However, much like what we are witnessing today is a repeat of history; the WUSA folded in 2003 after a short three seasons. It was the same story with WUSA, WPS, and Santos. In each case, the problem was that people were not watching women’s football. The women’s game has not been able to generate enough popular support nor build an extensive fan base to feed its sustainability anywhere. But why is that?
Why are people not watching women’s football, when women’s tennis, for example, is wildly popular? Part of it certainly has to do with its lack of visibility in the media. It is another example of the chicken-and-egg dilemma, because if there were more media coverage and better marketing, then undoubtedly more people would be interested in the game. But there is also the matter of interpretation.
Cross-culturally the women’s game is commonly positioned as a weaker, slower, less exciting version of the men’s game One of my guy friends in college used to call women’s soccer “underwater soccer” because our long balls were shorter, our timing slower, our shots softer, our jumps lower, and our sprints less explosive. But slower, shorter, softer than what?—than the men’s game, of course. Well, so long as the women’s game continues to be positioned as a worse and less exciting version of the men’s game, then certainly people are going to always opt to watch the men.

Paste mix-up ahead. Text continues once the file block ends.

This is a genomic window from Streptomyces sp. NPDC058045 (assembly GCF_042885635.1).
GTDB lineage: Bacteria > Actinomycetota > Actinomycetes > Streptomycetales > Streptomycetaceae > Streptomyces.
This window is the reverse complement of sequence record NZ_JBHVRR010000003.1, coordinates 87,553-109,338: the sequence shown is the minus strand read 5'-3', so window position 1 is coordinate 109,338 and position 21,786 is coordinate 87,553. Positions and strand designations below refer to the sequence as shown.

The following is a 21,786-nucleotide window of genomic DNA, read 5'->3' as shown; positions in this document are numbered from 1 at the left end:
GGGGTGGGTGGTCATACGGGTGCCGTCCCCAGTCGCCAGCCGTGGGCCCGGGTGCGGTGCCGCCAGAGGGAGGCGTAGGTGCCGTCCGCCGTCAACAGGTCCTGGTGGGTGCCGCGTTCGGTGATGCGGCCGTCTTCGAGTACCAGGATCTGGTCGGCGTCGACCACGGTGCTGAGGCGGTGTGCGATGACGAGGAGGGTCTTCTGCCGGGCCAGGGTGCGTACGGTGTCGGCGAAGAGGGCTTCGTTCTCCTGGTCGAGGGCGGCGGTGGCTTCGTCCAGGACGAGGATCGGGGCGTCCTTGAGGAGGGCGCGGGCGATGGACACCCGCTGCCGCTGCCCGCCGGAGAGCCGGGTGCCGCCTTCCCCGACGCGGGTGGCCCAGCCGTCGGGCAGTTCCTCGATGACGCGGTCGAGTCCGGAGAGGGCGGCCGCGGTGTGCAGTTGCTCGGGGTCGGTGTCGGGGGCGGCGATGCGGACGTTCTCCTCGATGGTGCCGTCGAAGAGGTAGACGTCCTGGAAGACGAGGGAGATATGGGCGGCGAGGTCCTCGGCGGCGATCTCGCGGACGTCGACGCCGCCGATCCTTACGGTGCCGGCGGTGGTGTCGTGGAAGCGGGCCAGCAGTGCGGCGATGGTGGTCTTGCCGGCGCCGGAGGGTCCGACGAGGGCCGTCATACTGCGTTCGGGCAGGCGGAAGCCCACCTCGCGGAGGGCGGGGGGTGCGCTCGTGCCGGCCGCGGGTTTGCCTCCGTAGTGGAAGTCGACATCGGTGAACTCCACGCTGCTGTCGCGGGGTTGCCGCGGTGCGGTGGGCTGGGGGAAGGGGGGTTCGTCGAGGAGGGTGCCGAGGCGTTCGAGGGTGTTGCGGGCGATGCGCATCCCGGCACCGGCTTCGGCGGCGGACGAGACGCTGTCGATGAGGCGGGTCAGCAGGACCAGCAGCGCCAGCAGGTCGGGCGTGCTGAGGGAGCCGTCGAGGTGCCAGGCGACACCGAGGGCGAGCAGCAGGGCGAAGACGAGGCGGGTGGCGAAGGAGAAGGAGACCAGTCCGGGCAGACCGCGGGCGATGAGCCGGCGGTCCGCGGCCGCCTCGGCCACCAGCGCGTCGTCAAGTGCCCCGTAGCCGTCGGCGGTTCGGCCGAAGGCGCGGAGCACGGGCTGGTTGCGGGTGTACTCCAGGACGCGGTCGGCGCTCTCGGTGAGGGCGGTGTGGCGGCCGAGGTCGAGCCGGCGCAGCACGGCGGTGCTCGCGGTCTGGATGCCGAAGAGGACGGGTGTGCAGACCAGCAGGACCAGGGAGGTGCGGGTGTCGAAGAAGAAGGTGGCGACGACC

For the women’s game to truly become successful, for Santos FC to come back and for the WPS to return for good, I believe that we need a paradigm shift in which we start to look at women’s football as a different interpretation of the sport. Women are not just playing a slower version of the men’s game, rather they are imbuing the game with different meaning through different embodied movements and style, making the game unique in itself and not a lesser version of the male.
In fact, throughout my ethnographic research on women’s football in Brazil, many people have suggested that the women’s game today is actually closer to the men’s game of the 1960s when great stars like Pelé played—a style characterized by accuracy, grace, precision, and team harmony. Perhaps the women’s game can then draw our attention back to the splendor of such qualities and style.
However, if we continue to try to market the women’s game in the wake of the men’s game, it will always fall short. In order to shift the paradigm, we need to open up the cultural space and collective imagination for interpreting women’s football. When men started playing football in the late 19th century in Britain, the public did not know how to watch the game so it had to be introduced with a focus on describing the movements, the physicality, and the body. We have yet to introduce the women’s game to the public. But I am certain that when we do, it will thrive.
Caitlin Fisher is a Cambridge, Massachussetts native who captained Harvard women’s soccer team and played professionally in Brazil, Sweden and the United States. She completed her MSc at the Gender Insitute, LSE in 2010 and co-founded the Guerreiras Project which has recently been nominated for Women Deliver 50. She is now in Brazil on a Fulbright Fellowship documenting the lives of the Guerreiras: The Female Warriors of Brazilian Futebol with photographer Adrienne Grunwald.